Someone asked me how my blog and newspaper column came to be titled "Bleachers Brew". It's like this, it's an amalgam of sorts of two things: The bleachers area in the stadium/arena where I used to sit when I would watch baseball, football, and basketball games and Miles Davis' great jazz album Bitches Brew. That's how it got culled together. I originally planned on calling it "The View from the Big Chair" that is a nod to Tears For Fear's second album, Songs from the Big Chair. So there.

Wednesday, December 12, 2012

A preview of the second leg semifinals match between the Philippines and Singapore



A preview of the second leg semifinals match between the Philippines and Singapore
thoughts and pic by rick olivares

The pressure is on Singapore for sure.

In three matches this year (including friendlies), Singapore has yet to find the back of the net.

They have reacted and bristled at not only the Philippines but also their own media. This reminds me of Vietnam and how they reacted during the 2010 Suzuki Cup.

First, let’s check out what happened in 2010.

In the group stages, then-Vietnam head coach Henrique Calisto wonder aloud about scoring a bunch of goals against the Philippines in the pre-tourney presscon. After the Philippines’ 1-1 draw with Singapore, he sounds confident but preaches a little caution. In the post-match, he talks of disrespect and picks a fight with the Philippines’ head coach.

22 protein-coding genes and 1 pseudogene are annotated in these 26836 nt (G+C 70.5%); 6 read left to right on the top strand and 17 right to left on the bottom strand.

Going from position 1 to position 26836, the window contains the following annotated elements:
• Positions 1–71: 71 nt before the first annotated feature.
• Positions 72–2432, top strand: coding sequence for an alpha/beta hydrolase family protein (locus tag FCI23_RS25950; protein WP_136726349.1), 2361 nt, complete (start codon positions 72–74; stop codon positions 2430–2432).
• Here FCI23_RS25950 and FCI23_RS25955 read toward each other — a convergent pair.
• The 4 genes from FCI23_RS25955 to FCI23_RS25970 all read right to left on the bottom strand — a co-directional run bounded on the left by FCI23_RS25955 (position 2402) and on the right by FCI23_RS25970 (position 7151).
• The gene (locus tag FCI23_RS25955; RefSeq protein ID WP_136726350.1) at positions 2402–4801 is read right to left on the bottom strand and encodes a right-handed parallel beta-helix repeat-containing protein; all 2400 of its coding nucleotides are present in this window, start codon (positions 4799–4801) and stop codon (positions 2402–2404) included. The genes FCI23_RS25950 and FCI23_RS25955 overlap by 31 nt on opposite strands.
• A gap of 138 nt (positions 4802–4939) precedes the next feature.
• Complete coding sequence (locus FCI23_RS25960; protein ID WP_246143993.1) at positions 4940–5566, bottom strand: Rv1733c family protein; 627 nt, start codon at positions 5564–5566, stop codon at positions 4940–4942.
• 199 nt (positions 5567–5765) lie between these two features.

Cut back to this 2012 edition of the Suzuki Cup.

In the pre-match press conference, Singapore head coach Radojko Avramovic bristles at the no-show of Philippines head coach, Michael Weiss. He also says that Phil Younghusband’s thoughts that the Philippines can beat the Lions smacks of disrespect. Michael Weiss reacts to Avramovic’s statement back in Manila.

In the pre-second leg press con, Avramovic gets angry and says that questions about the Lions’ inability to score against the Philippines are “negative thinking.”

Hmm. It is not. It is a legitimate sports question. He also gets mad at a reporter and singles him out when he asked about contentiousness between him and Weiss by saying, “You made it up.”

Very defensive answer and no, it was not made up. Furthermore, it sounds so familiar. I wish I could pinpoint who it is J.

In an article in the Straits Times, several Singapore players called out Azkals midfielder Angel Guirado for diving. “He’s a big strong guy but he dives too much,” Lions midfielder Fahrudin Mustafic was quoted as saying.

Duric backed up his teammate by saying: “He likes to go down easily. He is big, tall, and a strong guy but some of the free kicks he won against us were questionable.”

The Lions also were referring to a match incident in the Philippines’ home match where defender Daniel Bennett was assessed a yellow card for what they call “an innocuous challenge” on Guirado.

After the Lions’ practice was cut short by a huge downpour last night, Lions striker, Aleks Duric said: “It’s about damn time that we score against them and they lose!” Of course he said that with a smile and not like he was hot under the collar.